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Encyclopedia > Sailplane

Gliders are un-powered heavier-than-air aircraft.


They can be divided into two broad categories, pure gliders and sailplanes.

Contents

Pure gliders

Pure gliders are designed for descent only.


The first heavier-than-air aircraft to be flown, Sir George Cayley's Coachman Carrier (1853), was a pure glider. Otto Lilienthal is another significant contributor to the development of this type of aviation.


Other examples were the military gliders used during WWII to support paratroop operations. These craft were used for a single flight only. The troops landing by glider were referred to as airlanding as opposed to paratroops. A typical cargo plane could carry 8 to 10 soldiers, but that same plane could tow a glider with 20 men in it. Furthermore the glider could be released at some distance from the actual target, making it more difficult for the enemy to guess their intentions. Larger gliders were also used to land heavy equipment like anti-tank guns and jeeps, which was a major improvement in the power available to the otherwise lightly-armed paratroop forces.


The Orbiter vehicles or "space shuttles", which glide to earth at the end of each spaceflight, are also pure gliders.


Sailplanes

Enlarge
A sailplane about to land

Sailplanes are specifically intended for the sport of gliding. Their design enables them to use energy from the atmosphere to "soar"; they can climb as well as descend. For more about soaring, please see the gliding, the hang gliding and paragliding articles.


To enable them to soar, sailplanes are designed to minimise drag. They have very smooth, narrow fuselages and very long, narrow wings with a high aspect ratio. New materials such as carbon fiber plastic and computer-aided design have increased performance. While early gliders have had glide ratios below 20 to 1, the latest open-class competition models can exceed ratios of 60 to 1 and maintain this efficiency over a wide range of air-speeds. (The ratio of 60:1 means that in smooth air the sailplane can horizontally travel 60 m while losing 1 m of altitude).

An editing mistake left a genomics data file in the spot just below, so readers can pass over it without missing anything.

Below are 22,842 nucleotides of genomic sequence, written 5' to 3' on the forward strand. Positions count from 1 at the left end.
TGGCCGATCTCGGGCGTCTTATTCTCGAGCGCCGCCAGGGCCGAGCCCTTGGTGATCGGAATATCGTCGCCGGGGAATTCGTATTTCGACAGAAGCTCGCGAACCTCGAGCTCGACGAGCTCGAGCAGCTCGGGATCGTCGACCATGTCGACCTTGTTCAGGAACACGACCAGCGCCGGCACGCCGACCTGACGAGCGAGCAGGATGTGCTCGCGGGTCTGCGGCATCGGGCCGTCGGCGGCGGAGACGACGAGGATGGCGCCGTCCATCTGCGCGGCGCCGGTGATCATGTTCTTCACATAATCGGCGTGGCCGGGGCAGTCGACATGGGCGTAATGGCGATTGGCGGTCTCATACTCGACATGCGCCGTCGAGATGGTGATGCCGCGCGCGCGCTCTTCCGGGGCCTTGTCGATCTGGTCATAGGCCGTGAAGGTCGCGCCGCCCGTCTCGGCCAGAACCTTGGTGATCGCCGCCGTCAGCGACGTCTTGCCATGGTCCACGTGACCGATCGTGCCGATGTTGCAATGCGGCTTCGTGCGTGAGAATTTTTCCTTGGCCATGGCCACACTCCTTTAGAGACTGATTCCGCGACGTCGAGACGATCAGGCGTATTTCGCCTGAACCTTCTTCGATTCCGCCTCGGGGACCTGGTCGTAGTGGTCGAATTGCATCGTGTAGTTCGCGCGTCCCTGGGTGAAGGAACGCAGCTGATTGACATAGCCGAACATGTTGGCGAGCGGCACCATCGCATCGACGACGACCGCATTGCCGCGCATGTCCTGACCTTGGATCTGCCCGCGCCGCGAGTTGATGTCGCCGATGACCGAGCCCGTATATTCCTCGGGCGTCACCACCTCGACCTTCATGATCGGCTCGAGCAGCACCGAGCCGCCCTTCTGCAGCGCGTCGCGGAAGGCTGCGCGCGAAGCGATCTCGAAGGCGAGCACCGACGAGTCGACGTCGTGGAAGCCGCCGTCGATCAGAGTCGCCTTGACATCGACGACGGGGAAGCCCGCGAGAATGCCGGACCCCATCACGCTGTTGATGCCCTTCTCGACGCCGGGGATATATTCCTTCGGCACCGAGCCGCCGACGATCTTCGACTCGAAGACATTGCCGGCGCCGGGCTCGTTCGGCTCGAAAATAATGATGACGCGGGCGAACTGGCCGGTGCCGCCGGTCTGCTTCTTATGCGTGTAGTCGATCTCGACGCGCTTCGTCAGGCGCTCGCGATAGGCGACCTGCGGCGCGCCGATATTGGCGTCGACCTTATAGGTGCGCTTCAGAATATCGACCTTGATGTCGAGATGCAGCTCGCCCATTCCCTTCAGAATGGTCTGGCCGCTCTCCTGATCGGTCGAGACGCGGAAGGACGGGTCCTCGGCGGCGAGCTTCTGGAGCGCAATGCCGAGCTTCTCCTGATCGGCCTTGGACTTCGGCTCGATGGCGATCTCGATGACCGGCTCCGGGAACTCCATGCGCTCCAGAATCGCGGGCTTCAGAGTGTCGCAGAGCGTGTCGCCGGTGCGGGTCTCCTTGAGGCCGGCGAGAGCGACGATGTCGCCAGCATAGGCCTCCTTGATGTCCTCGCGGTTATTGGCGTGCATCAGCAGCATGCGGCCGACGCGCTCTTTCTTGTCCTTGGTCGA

In modern cross-country gliding competitions, the winner is the pilot who is the fastest completing the task set for the day. To adapt the glider to the thermals and lift available at the time, the competition rules sometimes allow gliders to carry jettisonable water ballast. Heavier planes have a slight disadvantage climbing in rising air, but the extra wing load shifts the glider's performance curve into higher velocities, so that the plane can achieve the same glide ratio at a higher velocity. While this is an advantage in strong conditions when the gliders spend only little time climbing in thermals, the pilot can jettison the water ballast before it becomes a disadvantage when the thermal conditions weaken in the evening.


Much more than in other types of aviation, glider pilots use an instrument called a variometer, which measures the climb or sink rate of the plane. Electronic variometers code their reading into an acoustic signal of variable amplitude and frequency, so that it can be used without drawing the pilot's attention away from watching the airspace and the weather. For more about this, please see the variometer article.


The most common method of launching gliders is behind a powered aircraft, although other methods are also used (see gliding).

Enlarge
A modern aerobatic glider.

Aerobatic gliders

Another - less widespread - form of gliding is aerobatics. In this type of competition, the pilot fly a program of maneuvers (such as inverted flight, loop, roll, and variuos combinations). Each maneuver has a rating called the "K-Factor." This number of points is given if the maneuver is flown perfectly, otherwise a number of points is subtracted. The winner is the pilot with the highest sum of points after flying all programs of the competition.

Enlarge
A Scheibe SF25C - a typical old-style touring motorglider.

Motor gliders